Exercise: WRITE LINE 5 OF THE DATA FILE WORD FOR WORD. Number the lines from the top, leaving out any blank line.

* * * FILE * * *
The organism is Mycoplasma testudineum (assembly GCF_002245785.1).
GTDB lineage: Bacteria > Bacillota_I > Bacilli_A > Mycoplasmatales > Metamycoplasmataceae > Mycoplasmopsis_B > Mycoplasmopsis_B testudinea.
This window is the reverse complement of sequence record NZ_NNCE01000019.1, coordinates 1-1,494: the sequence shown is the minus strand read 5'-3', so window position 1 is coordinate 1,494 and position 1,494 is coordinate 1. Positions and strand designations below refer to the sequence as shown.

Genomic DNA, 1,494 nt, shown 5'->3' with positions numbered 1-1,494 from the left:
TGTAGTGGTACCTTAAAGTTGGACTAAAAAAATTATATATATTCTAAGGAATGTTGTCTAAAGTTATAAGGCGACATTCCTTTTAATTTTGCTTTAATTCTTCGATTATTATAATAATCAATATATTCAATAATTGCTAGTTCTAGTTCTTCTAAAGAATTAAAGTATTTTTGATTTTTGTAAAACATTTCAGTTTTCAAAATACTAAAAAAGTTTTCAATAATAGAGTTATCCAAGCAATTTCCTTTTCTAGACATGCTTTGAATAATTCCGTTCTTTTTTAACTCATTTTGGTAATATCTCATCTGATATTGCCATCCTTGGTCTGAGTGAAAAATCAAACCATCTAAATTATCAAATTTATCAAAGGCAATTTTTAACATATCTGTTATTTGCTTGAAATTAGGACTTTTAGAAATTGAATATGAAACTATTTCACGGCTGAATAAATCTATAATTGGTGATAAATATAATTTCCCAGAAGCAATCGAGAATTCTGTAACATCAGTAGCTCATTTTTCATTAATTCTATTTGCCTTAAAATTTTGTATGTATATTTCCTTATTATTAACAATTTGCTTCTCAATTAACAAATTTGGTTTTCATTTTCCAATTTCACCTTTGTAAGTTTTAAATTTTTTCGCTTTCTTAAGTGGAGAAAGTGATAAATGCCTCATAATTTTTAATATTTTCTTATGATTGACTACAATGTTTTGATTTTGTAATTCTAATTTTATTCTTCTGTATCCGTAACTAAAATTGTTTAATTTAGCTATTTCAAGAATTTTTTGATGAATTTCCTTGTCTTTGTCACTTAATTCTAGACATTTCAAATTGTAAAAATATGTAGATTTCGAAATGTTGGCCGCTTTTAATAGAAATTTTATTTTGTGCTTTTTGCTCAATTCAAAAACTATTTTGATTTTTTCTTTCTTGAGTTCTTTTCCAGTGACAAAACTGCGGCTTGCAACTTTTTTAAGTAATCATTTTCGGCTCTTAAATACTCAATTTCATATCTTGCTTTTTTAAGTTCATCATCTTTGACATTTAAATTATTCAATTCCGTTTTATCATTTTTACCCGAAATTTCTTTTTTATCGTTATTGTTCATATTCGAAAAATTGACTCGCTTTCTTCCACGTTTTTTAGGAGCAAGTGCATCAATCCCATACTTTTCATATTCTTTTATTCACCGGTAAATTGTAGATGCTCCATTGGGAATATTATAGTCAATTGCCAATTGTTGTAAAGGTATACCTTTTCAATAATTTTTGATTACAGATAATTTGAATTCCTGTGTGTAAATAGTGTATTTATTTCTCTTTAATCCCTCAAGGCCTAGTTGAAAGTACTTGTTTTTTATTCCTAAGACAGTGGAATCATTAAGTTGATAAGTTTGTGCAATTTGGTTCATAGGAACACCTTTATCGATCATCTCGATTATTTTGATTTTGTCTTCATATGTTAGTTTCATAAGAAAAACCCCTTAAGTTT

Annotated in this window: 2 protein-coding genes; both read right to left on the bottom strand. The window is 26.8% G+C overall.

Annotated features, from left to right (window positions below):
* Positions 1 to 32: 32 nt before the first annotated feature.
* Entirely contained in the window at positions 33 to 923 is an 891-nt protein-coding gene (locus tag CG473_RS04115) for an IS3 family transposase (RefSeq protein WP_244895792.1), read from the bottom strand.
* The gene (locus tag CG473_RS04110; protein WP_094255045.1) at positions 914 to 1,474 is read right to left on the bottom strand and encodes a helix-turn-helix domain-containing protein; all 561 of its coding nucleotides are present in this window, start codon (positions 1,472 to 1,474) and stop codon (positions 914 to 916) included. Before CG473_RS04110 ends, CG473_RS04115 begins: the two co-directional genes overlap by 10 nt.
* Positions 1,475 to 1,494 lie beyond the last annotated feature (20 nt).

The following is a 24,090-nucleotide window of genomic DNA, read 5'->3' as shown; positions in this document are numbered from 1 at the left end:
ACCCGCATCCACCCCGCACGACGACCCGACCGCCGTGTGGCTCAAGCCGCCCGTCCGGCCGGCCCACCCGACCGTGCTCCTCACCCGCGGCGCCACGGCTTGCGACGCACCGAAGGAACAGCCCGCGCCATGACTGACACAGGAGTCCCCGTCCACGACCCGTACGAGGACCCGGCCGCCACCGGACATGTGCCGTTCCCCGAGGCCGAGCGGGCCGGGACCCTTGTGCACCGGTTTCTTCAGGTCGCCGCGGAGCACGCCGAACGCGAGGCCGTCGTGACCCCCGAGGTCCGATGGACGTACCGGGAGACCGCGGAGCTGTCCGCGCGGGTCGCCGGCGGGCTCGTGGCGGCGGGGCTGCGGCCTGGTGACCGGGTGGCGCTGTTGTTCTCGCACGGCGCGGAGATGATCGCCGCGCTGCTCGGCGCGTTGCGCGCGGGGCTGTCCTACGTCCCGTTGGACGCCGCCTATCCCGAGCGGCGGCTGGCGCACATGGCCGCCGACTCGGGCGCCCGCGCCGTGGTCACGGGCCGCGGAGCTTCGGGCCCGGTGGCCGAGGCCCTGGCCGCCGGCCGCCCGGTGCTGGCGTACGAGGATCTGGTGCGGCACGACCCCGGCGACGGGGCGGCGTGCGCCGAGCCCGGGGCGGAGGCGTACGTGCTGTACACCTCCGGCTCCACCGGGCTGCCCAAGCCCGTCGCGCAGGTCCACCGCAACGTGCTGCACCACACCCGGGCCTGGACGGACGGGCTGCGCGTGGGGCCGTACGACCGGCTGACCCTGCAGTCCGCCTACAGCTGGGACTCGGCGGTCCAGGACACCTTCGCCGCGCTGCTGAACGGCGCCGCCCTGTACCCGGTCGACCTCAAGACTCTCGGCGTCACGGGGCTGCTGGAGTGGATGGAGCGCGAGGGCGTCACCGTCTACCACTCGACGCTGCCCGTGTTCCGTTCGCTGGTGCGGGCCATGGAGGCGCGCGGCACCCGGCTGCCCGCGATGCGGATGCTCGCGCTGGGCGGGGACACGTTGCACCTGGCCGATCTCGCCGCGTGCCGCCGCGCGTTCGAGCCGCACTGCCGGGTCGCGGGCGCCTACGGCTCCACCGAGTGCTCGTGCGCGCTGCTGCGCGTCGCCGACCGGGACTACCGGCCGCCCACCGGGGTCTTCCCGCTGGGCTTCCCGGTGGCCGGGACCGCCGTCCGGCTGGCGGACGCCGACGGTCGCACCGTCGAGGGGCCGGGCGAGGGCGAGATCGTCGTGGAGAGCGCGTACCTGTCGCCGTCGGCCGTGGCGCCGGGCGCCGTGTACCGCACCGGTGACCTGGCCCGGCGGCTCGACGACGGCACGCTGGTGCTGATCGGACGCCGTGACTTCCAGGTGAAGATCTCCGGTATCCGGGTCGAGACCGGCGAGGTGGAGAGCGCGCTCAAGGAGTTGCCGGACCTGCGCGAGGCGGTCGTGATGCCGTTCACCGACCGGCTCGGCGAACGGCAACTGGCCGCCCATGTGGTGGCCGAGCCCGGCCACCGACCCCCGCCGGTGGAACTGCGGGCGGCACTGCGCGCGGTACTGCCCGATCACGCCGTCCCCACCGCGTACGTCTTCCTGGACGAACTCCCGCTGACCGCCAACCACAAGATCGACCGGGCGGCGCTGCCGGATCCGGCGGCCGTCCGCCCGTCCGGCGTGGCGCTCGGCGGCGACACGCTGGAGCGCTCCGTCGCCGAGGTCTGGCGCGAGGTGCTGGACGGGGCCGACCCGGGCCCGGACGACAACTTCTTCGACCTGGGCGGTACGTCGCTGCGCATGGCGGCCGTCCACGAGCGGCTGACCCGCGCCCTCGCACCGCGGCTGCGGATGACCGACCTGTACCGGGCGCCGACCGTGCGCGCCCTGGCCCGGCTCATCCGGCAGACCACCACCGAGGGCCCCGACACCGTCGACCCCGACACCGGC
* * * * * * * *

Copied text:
TGTAGTGGTACCTTAAAGTTGGACTAAAAAAATTATATATATTCTAAGGAATGTTGTCTAAAGTTATAAGGCGACATTCCTTTTAATTTTGCTTTAATTCTTCGATTATTATAATAATCAATATATTCAATAATTGCTAGTTCTAGTTCTTCTAAAGAATTAAAGTATTTTTGATTTTTGTAAAACATTTCAGTTTTCAAAATACTAAAAAAGTTTTCAATAATAGAGTTATCCAAGCAATTTCCTTTTCTAGACATGCTTTGAATAATTCCGTTCTTTTTTAACTCATTTTGGTAATATCTCATCTGATATTGCCATCCTTGGTCTGAGTGAAAAATCAAACCATCTAAATTATCAAATTTATCAAAGGCAATTTTTAACATATCTGTTATTTGCTTGAAATTAGGACTTTTAGAAATTGAATATGAAACTATTTCACGGCTGAATAAATCTATAATTGGTGATAAATATAATTTCCCAGAAGCAATCGAGAATTCTGTAACATCAGTAGCTCATTTTTCATTAATTCTATTTGCCTTAAAATTTTGTATGTATATTTCCTTATTATTAACAATTTGCTTCTCAATTAACAAATTTGGTTTTCATTTTCCAATTTCACCTTTGTAAGTTTTAAATTTTTTCGCTTTCTTAAGTGGAGAAAGTGATAAATGCCTCATAATTTTTAATATTTTCTTATGATTGACTACAATGTTTTGATTTTGTAATTCTAATTTTATTCTTCTGTATCCGTAACTAAAATTGTTTAATTTAGCTATTTCAAGAATTTTTTGATGAATTTCCTTGTCTTTGTCACTTAATTCTAGACATTTCAAATTGTAAAAATATGTAGATTTCGAAATGTTGGCCGCTTTTAATAGAAATTTTATTTTGTGCTTTTTGCTCAATTCAAAAACTATTTTGATTTTTTCTTTCTTGAGTTCTTTTCCAGTGACAAAACTGCGGCTTGCAACTTTTTTAAGTAATCATTTTCGGCTCTTAAATACTCAATTTCATATCTTGCTTTTTTAAGTTCATCATCTTTGACATTTAAATTATTCAATTCCGTTTTATCATTTTTACCCGAAATTTCTTTTTTATCGTTATTGTTCATATTCGAAAAATTGACTCGCTTTCTTCCACGTTTTTTAGGAGCAAGTGCATCAATCCCATACTTTTCATATTCTTTTATTCACCGGTAAATTGTAGATGCTCCATTGGGAATATTATAGTCAATTGCCAATTGTTGTAAAGGTATACCTTTTCAATAATTTTTGATTACAGATAATTTGAATTCCTGTGTGTAAATAGTGTATTTATTTCTCTTTAATCCCTCAAGGCCTAGTTGAAAGTACTTGTTTTTTATTCCTAAGACAGTGGAATCATTAAGTTGATAAGTTTGTGCAATTTGGTTCATAGGAACACCTTTATCGATCATCTCGATTATTTTGATTTTGTCTTCATATGTTAGTTTCATAAGAAAAACCCCTTAAGTTT